The company moved round, in fact, until they had formed almost a semicircle, then they advanced, closing in as they neared the house. When they reached the spot where they could be seen by the peasants a trumpet sounded and they ran in. The peasants, bewildered at seeing the line of soldiers closing in around them, hesitated. Some were already too drunk to rise from the ground on which they had thrown themselves, the others caught up their arms and ran together. Retreat was impossible, for behind them was the burning house. Suddenly a stream of fire burst from the semicircle of troops. Some thirty of the insurgents fell, the others threw down their arms and fell upon their knees crying for mercy. The troops were rushing forward to finish their work, when Hector shouted "Halt!"

"De Mieville," he said, as the officer rode up towards the tower, "do not shed more blood. Thirty at least have fallen in their attack on this turret, besides those who have been killed by your fire. Take the rest, disarm them all, let the men cut some stout switches and give every man twenty blows well laid on the back, and then let them go. Before you do so, send a dozen of them to clear the staircase and to draw some buckets of water from the well and sluice the steps down. Paolo, do you run down and find a vessel of some sort and a goblet or horn, and bring up some wine from one of those barrels. The ladies sorely need something after what they have gone through, and I myself shall be all the better for it, for the loss of blood has given me a raging thirst."

Paolo had no difficulty in carrying out the order. The rioters had brought out several pails for holding the wine, a score of silver cups and other vessels lay where they had been dropped when the soldiers appeared, and the officer had placed two men on guard over them. Paolo thoughtfully brought up a pail of water as well as of wine. The ladies drank a little wine and water, while Hector took a long draught, and made the two retainers who had fought so stoutly, and his own men, do the same. In half an hour the staircase was cleared and washed down, and the party then descended. The baroness had told Hector that for the present at any rate she would go to Nancy, and would report to the new lord's agents there what had happened, and doubtless he would send a man to take charge of the place.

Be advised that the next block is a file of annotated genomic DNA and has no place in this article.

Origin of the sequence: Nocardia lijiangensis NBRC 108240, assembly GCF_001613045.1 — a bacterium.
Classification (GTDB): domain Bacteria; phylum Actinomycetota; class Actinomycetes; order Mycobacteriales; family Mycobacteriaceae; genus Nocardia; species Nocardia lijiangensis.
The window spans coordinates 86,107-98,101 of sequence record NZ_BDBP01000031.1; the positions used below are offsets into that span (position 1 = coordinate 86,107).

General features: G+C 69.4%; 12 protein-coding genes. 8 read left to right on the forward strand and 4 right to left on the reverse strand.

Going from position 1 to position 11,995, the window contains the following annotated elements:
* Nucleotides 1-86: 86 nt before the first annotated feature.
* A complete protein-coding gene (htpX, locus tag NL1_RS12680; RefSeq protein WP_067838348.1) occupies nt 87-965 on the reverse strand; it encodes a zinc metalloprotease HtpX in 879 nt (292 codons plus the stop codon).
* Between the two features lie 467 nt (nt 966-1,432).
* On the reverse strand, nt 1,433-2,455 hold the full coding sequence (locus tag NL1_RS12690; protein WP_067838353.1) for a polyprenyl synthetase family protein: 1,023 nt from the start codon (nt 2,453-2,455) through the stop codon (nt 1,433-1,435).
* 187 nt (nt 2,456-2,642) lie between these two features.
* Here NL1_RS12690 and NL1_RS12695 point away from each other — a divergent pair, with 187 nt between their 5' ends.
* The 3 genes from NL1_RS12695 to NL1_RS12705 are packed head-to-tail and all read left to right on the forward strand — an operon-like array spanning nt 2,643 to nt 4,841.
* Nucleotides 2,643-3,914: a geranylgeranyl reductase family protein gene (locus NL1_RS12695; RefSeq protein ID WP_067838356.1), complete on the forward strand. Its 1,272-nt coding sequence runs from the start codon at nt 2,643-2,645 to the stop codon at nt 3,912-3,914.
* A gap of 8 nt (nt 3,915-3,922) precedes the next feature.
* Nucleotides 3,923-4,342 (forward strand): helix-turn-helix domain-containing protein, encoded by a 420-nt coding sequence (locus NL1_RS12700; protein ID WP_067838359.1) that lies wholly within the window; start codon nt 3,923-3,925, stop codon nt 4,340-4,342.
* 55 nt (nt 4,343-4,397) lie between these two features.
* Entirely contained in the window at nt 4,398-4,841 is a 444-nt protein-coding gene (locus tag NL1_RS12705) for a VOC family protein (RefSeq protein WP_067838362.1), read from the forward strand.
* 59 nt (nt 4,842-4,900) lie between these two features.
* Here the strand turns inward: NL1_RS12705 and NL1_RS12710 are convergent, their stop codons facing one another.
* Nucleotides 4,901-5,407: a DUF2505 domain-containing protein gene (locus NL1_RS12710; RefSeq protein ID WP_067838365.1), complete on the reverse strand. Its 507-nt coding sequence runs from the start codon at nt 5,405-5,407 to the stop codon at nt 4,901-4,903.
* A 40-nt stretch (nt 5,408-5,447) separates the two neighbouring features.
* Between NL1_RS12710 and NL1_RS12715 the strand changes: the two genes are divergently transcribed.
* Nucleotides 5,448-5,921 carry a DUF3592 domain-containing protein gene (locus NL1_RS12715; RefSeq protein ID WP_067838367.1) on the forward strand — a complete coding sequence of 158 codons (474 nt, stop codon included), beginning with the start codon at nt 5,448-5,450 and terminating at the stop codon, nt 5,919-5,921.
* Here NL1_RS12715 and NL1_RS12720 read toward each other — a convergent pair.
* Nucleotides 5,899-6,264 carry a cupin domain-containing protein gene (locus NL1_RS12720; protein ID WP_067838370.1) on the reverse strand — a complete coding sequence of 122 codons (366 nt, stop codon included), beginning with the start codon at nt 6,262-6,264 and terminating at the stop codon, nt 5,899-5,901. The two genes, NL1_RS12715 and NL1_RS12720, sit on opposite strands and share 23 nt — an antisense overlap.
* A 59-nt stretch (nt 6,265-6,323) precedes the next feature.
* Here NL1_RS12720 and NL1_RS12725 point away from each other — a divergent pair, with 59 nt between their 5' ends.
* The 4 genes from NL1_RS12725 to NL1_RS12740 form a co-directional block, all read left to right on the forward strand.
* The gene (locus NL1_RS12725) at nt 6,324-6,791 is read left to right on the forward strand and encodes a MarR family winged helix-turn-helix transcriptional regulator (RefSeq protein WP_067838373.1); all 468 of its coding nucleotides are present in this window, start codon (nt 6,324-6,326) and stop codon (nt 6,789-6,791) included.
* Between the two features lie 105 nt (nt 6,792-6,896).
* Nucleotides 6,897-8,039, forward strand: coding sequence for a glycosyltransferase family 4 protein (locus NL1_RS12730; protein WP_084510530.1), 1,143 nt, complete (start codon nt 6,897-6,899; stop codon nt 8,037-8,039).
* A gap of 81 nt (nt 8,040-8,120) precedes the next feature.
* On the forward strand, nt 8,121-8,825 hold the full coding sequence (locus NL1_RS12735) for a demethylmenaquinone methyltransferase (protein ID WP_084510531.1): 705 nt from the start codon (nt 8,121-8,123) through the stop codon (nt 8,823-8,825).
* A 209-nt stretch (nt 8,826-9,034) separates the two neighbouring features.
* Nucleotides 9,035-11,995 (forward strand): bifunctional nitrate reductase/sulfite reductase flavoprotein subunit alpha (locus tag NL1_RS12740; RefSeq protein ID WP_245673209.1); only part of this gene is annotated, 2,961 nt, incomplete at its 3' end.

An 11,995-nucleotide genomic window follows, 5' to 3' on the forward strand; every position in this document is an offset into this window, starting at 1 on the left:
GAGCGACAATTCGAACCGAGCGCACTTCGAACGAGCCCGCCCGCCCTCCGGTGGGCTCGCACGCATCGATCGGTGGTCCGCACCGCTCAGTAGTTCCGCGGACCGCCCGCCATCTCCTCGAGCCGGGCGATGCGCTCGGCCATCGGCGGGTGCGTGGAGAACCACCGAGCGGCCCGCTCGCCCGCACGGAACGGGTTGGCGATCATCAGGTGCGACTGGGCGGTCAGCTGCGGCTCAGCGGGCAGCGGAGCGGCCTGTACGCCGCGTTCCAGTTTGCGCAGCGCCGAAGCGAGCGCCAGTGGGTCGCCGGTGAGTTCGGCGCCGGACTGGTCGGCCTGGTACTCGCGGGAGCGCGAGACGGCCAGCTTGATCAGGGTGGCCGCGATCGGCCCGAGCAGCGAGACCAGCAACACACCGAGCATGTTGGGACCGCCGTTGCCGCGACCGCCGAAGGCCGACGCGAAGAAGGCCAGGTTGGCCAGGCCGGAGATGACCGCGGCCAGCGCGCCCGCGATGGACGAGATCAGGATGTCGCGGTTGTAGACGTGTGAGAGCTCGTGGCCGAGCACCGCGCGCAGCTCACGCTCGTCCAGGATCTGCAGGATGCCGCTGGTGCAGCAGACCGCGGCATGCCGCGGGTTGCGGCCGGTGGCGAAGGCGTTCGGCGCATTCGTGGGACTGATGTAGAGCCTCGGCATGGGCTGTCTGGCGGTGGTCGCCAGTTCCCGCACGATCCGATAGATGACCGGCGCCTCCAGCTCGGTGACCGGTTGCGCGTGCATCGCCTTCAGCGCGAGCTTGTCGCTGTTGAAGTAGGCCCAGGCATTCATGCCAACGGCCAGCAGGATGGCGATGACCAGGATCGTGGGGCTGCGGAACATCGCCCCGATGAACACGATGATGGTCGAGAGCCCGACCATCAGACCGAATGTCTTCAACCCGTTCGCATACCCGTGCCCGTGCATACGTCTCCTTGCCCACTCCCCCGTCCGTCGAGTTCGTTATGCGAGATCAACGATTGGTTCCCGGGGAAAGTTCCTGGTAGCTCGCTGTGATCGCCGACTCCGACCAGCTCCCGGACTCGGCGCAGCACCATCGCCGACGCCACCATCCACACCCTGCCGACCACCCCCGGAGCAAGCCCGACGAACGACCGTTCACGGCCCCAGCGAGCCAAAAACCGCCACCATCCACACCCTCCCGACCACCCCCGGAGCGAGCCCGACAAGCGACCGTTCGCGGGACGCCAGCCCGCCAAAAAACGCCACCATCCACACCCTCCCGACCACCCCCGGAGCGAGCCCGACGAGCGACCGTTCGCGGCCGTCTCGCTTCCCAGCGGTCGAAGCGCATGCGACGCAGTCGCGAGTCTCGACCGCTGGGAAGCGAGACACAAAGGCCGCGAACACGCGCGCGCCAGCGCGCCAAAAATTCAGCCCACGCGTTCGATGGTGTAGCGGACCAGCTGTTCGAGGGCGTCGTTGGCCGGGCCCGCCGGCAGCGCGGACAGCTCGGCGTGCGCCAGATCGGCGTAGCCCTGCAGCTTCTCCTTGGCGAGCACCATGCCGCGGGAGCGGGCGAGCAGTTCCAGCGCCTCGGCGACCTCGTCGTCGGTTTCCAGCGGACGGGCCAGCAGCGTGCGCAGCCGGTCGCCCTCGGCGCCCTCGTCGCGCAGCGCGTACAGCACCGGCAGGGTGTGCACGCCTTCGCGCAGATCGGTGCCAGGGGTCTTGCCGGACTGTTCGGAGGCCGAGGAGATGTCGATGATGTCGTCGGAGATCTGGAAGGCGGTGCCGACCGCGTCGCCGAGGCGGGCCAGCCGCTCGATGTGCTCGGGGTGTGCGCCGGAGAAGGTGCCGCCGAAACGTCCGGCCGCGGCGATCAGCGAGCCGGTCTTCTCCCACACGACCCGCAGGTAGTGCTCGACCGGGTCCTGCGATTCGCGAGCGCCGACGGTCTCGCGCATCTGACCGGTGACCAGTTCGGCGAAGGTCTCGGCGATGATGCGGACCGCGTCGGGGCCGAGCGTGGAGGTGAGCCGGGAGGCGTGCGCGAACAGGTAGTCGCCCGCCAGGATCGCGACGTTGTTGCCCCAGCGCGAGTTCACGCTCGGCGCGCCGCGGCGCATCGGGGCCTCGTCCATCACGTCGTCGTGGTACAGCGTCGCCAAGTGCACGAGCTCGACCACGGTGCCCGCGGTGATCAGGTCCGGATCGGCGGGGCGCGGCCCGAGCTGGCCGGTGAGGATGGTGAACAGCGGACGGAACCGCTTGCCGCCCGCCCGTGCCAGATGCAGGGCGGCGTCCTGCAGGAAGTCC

"These cups," she said, "were all the personal property of my husband, and I am therefore free to take them. Many of them have been in his family for a very long time. Their sale will enable me to live until I can form some plans for the future."

The several silver vessels were collected and wrapped up ready for transport in some of the hangings that the rioters had torn down. An outhouse adjoining the keep was cleared out and thickly spread with rushes for the accommodation of the baroness and her daughter. The troops had already had a very long march, and it was out of the question that they could return to Nancy that night. Fires were lighted in front of the house, and the soldiers prepared to bivouac there. Three of the troopers were sent off with orders to the captains of the other three companies to concentrate the next morning at a village on the line that would be taken on their return march. Some men were sent down to the little town of Blenfoix to purchase bread and meat, together with torches and other necessaries. At nightfall Hector posted sentinels, as he considered it quite possible that the peasants would raise the country for some distance round and try to take vengeance for the loss they had suffered. When Paolo took some supper round to the two ladies, he returned with a message that they hoped Colonel Campbell would join them in their meal.

"See that the sentries are on the alert, Mieville," he said as he got up from the fire round which he and the three officers were sitting; "you must remember that these poor fellows are desperate. Of course you and I know that they can do themselves no good by attacking castles and burning chateaux, but were we in their place -- famished, despairing, and ignorant -- we should doubtless do the same. And although, with men as well disciplined as ours, there would be little chance of the peasants overpowering us, they may trust in their numbers, and would believe that if they could destroy us, the whole country might well rise and join them. Should there be any sign of trouble, call me instantly."